Diets, in general, are thought of as being positive, life-changing things. When implemented correctly, they can improve the health of the body and the mind, as well as your self-confidence.
But sometimes, diets can go too far. So, how do you know when yours has reached this point? Here are 6 signs.
You’re obsessed with your scale.
When dieting and trying to lose weight, a scale is important. Checking your weight weekly is best practice. However, checking the scale every day, multiple times a day, or after every meal is a bit too much.
If you find yourself doing this, you’re scale obsessed and your diet has veered off into a direction that could become unhealthy.
Your diet is a secret.
You shouldn’t have to hide your weight loss efforts from your loved ones. You should be happy to share this positive lifestyle change with them.
If you aren’t? There’s probably a reason that you’re keeping it a secret. Maybe you know your diet is unhealthy, maybe you’re exercising too much, or maybe, your diet is causing you unpleasant side effects that you know will warrant worry from your friends and family.
Being tired is normal – we all experience it sometimes. When you’re dieting and cutting out a variety of “bad” foods, though, it’s incredibly important to consider what your body is telling you.
If you’re tired constantly, you may be cutting out too much and setting yourself up for a negative weight loss experience.
You count calories.
While some diets and weight loss regimes have a points system or calorie system of sorts, there are very few that explicitly tell you to count every calorie. This is because calorie counting is, in many accounts, an extreme practice.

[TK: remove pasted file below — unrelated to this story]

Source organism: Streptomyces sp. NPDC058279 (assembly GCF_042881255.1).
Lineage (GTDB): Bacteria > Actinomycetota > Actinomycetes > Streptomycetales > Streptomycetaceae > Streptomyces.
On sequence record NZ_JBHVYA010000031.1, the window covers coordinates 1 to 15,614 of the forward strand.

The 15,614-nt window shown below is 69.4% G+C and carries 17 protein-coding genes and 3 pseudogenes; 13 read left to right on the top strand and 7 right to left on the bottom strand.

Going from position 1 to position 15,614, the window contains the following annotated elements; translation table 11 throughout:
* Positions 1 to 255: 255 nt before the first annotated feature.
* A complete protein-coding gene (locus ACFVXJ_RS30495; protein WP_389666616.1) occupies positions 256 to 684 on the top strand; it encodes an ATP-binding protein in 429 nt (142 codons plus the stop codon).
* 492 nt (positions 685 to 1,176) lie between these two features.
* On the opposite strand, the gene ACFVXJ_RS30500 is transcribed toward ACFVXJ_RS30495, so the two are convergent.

This is especially true when you find yourself counting the calories in condiments, the extra piece of cucumber going onto your sandwich, and the small bite of candy bar you stole from your partner at lunch.
You spend time researching food.
Of course, it’s totally fine to research new recipes to try. What isn’t fine, though, is when the majority of your free time is consumed by researching nutrition labels, ingredients, and micro nutrients.
This is also cause for concern when a quick, 5-minute shopping trip turns into a 30-minute trip because you had to stand in the grocery aisle and research each ingredient on the label of a jar of peanut butter.
You boycott social events.
For decades, food has been a social element. Families have been gathering for meals and serving tasty food at events since what seems like the start of time.
If you’ve been avoiding family functions such as birthday parties, Sunday dinner, or girls-night-out because you’re afraid that you’ll end up having a glass of beer or piece of cake? You might want to rethink how limiting your diet is.